Joshua Maxwell Ackerman

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University of Michigan - Ann Arbor
LSA: Social Sciences
Assitant Professor
Short bio: 

Arizona State University, Ph.D. Social Psychology, 2007

Arizona State University, M.A. Social Psychology, 2003

Duke University, B.A. Psychology/Biological Anthropology, 1998

Research summary: 

My research explores the role that adaptive psychological mechanisms play in behavioral and decision-making contexts. Much of what we think about (or don’t think about), the decisions we make (or not), and the (dis) satisfaction we have with those decisions is driven by a fundamental set of evolved predispositions interacting with subtle features of our current environments. In approaching psychology from this perspective, my research has concentrated on interpersonal cognition — how and why people think, prefer, choose, and act with or because of each other. This work has led to projects investigating threat identification, romantic relationships, self-control and risky decisions, and nonconscious effects of touch sensations. Currently, I am interested in understanding how exposure to contagious disease cues and bodily factors such as immune system functioning interact to influence various forms of social behavior.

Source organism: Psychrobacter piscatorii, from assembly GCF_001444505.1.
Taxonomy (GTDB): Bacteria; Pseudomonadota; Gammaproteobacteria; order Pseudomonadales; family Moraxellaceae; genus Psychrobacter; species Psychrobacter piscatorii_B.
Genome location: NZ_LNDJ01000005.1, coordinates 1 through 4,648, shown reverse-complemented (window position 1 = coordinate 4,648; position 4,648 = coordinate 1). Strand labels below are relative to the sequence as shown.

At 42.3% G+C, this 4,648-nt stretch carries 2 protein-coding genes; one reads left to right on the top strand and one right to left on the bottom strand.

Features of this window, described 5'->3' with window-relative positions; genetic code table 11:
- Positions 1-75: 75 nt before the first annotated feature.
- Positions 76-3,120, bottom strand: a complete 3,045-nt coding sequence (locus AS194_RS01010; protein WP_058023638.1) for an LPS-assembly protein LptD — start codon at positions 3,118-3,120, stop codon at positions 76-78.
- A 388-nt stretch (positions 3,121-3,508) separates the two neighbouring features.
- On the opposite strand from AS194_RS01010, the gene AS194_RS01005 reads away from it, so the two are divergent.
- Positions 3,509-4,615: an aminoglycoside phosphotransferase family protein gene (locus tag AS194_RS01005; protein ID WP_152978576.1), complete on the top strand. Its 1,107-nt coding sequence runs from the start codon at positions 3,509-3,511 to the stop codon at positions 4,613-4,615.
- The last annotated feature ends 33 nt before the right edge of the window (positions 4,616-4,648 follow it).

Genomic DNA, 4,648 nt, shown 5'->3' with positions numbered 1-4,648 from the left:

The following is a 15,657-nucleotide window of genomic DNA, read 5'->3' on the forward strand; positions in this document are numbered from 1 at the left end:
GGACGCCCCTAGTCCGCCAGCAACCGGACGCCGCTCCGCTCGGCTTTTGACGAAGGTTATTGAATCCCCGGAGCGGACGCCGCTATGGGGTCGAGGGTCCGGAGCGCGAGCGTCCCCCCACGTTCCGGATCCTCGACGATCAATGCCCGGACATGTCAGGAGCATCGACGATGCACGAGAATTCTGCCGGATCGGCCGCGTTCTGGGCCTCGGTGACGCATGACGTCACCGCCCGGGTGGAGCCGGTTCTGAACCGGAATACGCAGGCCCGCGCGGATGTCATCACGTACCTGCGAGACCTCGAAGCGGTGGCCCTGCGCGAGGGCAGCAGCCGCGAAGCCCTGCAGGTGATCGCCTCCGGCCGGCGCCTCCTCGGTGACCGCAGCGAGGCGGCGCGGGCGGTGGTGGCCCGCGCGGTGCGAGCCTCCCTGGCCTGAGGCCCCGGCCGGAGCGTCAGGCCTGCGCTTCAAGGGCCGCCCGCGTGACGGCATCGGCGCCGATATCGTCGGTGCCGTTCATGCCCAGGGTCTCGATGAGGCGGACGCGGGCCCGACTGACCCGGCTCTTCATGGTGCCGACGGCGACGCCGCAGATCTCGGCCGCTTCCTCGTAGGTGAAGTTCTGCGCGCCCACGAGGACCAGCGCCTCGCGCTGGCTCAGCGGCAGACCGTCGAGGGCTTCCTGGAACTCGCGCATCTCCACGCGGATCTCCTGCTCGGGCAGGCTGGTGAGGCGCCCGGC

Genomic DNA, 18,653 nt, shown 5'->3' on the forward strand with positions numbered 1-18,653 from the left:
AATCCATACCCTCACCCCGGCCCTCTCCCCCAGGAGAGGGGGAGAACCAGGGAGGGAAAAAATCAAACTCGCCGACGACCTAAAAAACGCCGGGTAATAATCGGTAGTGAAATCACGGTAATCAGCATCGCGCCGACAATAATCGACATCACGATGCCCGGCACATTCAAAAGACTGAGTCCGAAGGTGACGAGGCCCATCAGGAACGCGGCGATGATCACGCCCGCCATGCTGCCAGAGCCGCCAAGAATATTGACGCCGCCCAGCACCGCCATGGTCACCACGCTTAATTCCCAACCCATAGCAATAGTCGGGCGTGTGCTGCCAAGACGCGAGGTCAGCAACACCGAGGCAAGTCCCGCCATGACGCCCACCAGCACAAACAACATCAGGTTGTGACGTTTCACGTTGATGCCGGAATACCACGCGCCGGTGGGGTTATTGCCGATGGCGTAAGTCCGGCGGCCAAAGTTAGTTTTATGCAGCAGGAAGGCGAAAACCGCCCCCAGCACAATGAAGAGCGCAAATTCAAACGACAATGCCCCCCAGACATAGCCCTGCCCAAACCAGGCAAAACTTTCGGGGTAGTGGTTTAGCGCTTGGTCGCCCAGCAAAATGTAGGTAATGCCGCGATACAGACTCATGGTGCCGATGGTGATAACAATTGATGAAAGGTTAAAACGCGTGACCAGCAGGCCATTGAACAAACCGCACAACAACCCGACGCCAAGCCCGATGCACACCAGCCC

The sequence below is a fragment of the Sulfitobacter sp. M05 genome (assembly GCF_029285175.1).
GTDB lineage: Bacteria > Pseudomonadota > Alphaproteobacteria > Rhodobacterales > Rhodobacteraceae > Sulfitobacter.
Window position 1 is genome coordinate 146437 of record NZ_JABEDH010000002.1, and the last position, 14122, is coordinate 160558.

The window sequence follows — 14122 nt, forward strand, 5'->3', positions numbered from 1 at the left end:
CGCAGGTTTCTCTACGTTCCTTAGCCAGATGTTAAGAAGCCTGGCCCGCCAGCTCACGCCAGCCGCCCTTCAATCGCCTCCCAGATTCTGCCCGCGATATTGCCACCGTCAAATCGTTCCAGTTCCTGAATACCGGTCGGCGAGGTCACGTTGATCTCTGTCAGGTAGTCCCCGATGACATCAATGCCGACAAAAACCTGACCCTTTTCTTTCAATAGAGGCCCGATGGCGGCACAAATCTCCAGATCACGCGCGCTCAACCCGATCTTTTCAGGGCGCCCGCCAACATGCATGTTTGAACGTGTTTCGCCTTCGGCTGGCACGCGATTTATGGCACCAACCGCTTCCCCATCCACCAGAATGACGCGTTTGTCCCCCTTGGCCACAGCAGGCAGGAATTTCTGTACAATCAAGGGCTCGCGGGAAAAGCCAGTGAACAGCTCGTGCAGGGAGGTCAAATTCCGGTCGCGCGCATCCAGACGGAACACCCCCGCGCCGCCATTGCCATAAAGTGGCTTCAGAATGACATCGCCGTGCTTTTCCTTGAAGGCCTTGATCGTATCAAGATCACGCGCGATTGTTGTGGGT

Recent publications: 

Maner, J. K.,& Ackerman, J. M. (in press).Sexually selective cognition. Current Opinion in Psychology.

Griskevicius, V., Redden, J. P., & Ackerman, J. M. (2014). The fundamental motives for why we buy. In S. Preston, M. Kringelbach, and B. Knutson (Eds), Interdisciplinary Science of Consumption. Cambridge, MA: MIT Press.

Griskevicius, V., Haselton, M.G., &Ackerman, J. M.(2014).Evolution and Relationships. In Jeffry A. Simpson and John Dovidio (Eds.),APA Handbook of Personality and Social Psychology: Vol. 3. Interpersonal Relations Washington, DC: American Psychological Association.

Earp, B. D., Dill, B., Harris, J., Ackerman, J.M., & Bargh, J. A. (2013). No sign of quitting: Incidental exposure to no-smoking signs ironically boosts cigarette-approach tendencies in smokers. Journal of Applied Social Psychology, 43, 2158-2162. Media: “'Just say no' campaigns could have opposite effect,” The Telegraph.

Huang, J. Y., Ackerman, J. M., & Bargh, J. A. (2013). Superman to the rescue: Simulating physical invulnerability attenuates exclusion-related interpersonal biases. Journal of Experimental Social Psychology, 49, 349-354.Media: “Pretending to have superpowers actually changes you,” Discover Blog